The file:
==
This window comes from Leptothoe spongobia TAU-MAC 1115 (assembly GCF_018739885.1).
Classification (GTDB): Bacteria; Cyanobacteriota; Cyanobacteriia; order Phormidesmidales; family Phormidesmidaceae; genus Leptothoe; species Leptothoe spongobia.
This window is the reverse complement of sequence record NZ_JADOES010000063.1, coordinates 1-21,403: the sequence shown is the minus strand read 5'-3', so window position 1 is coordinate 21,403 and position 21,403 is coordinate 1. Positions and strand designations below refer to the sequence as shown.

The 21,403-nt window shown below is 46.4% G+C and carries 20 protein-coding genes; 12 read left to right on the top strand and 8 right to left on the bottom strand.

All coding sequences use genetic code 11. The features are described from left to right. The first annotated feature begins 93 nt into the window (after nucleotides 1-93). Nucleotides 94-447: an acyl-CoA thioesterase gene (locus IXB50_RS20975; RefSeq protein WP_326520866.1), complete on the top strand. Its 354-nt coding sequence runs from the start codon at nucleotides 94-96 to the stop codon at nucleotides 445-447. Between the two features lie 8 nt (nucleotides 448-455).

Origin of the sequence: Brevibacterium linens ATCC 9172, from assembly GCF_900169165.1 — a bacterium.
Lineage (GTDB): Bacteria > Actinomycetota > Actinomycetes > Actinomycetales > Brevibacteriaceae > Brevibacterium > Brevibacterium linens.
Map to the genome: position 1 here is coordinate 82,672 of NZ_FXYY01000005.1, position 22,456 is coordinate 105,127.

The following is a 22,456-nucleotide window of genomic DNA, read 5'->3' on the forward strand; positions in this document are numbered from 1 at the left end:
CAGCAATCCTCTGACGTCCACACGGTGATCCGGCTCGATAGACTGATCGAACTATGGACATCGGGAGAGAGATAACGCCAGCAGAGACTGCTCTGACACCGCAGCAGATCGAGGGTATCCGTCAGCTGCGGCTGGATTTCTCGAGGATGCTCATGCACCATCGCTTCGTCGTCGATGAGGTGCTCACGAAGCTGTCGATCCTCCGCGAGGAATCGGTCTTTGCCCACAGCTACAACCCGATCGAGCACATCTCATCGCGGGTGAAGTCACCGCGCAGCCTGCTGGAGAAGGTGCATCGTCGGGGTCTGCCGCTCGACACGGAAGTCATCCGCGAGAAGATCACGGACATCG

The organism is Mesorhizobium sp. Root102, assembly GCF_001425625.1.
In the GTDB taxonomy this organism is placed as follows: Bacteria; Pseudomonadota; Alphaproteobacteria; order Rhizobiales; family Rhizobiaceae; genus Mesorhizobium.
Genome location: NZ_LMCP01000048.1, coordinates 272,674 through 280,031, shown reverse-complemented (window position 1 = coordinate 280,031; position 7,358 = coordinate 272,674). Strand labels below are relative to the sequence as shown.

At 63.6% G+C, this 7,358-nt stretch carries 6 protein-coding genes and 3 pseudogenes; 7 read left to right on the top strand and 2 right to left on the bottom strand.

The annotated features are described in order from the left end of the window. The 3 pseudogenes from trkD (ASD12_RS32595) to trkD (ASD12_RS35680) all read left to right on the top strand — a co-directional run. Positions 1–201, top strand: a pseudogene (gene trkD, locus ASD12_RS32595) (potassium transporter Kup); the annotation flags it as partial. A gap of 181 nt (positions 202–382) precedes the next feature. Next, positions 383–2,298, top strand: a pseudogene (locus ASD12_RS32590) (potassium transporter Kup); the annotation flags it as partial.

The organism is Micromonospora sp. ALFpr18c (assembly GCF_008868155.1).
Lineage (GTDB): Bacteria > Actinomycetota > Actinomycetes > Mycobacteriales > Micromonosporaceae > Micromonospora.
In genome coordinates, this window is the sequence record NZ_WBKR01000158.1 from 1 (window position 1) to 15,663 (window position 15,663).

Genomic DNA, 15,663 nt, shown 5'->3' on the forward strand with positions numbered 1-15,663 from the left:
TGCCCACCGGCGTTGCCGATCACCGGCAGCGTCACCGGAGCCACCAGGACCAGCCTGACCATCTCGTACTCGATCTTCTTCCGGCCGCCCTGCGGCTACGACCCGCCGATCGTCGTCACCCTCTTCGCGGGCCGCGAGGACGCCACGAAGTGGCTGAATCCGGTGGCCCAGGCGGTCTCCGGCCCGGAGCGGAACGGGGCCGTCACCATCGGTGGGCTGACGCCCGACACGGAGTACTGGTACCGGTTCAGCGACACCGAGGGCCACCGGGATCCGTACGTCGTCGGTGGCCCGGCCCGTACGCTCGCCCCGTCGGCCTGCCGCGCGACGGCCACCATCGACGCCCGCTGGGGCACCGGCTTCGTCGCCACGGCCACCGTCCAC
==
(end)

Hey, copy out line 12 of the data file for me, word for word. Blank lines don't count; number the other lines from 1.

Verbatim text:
In the GTDB taxonomy this organism is placed as follows: Bacteria; Pseudomonadota; Alphaproteobacteria; order Rhizobiales; family Rhizobiaceae; genus Mesorhizobium.